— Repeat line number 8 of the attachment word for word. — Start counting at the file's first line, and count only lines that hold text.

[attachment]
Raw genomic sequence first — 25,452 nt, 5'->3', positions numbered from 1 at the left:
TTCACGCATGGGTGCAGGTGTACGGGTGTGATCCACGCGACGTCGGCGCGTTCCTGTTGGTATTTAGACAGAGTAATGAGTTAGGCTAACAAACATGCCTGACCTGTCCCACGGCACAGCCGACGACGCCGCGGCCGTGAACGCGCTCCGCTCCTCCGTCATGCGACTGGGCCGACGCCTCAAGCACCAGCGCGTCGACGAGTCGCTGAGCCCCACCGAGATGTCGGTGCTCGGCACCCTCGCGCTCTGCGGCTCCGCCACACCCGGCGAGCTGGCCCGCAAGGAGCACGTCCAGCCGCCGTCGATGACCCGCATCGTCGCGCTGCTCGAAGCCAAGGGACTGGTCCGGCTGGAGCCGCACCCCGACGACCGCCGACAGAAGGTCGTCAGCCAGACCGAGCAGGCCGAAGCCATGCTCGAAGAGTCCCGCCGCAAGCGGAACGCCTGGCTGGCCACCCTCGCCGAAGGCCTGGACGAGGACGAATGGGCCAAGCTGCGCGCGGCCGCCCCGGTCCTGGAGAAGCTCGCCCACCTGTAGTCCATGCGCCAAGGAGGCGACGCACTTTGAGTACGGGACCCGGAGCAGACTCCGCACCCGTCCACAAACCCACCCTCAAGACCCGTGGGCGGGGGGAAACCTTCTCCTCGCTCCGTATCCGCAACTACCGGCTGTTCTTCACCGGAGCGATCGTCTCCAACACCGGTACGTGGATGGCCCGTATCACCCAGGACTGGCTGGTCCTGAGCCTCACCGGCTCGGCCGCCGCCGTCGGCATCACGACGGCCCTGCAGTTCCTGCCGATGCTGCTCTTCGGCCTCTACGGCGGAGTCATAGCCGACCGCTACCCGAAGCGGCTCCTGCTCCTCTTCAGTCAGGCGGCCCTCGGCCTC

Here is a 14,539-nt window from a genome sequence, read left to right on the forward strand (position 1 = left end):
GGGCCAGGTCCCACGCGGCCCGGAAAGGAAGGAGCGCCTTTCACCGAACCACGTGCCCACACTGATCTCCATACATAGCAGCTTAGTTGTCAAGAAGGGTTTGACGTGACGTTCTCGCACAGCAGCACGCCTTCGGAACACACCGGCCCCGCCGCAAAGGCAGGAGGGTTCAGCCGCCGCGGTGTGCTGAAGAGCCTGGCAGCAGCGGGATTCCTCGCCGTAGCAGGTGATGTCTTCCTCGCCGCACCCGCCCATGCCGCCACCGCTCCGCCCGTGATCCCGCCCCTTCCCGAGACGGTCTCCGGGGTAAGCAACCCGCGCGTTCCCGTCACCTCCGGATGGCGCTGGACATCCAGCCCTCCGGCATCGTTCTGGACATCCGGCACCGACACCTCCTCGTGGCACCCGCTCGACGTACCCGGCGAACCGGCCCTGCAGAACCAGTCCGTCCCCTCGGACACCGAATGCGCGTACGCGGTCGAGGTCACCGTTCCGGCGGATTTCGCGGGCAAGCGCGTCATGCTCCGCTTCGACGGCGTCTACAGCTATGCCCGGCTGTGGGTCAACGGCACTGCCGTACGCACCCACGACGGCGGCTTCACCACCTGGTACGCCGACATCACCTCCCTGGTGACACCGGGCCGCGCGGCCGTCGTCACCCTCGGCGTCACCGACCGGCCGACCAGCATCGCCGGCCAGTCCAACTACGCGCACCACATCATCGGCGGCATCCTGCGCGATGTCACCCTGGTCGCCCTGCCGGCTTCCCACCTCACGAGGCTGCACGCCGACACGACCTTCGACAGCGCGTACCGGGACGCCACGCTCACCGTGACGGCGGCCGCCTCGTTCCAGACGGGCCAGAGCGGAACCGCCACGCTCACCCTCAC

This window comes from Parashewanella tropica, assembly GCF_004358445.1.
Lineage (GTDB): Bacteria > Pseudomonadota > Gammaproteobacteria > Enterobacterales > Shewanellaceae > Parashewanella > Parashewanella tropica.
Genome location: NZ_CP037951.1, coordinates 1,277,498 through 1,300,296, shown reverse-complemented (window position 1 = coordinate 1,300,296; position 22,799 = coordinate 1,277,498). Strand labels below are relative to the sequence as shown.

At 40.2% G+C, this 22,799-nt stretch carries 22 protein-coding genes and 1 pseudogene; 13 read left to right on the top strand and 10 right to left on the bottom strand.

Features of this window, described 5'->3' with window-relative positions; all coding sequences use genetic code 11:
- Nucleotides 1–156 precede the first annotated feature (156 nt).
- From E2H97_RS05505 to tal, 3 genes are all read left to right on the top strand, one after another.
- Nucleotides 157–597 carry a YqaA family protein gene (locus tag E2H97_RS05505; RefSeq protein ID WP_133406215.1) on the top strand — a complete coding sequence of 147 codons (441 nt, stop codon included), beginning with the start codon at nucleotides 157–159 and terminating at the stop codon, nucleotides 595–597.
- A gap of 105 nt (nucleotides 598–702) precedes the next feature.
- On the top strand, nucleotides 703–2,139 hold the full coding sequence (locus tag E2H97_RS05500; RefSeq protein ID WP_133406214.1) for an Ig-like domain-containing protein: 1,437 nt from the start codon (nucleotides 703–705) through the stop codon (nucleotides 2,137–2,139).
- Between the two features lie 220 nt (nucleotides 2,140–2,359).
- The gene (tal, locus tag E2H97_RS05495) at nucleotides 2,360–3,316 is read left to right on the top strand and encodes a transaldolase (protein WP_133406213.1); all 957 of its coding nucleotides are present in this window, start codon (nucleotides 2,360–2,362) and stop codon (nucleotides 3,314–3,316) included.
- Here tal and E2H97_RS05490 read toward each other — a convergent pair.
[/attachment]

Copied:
At 40.2% G+C, this 22,799-nt stretch carries 22 protein-coding genes and 1 pseudogene; 13 read left to right on the top strand and 10 right to left on the bottom strand.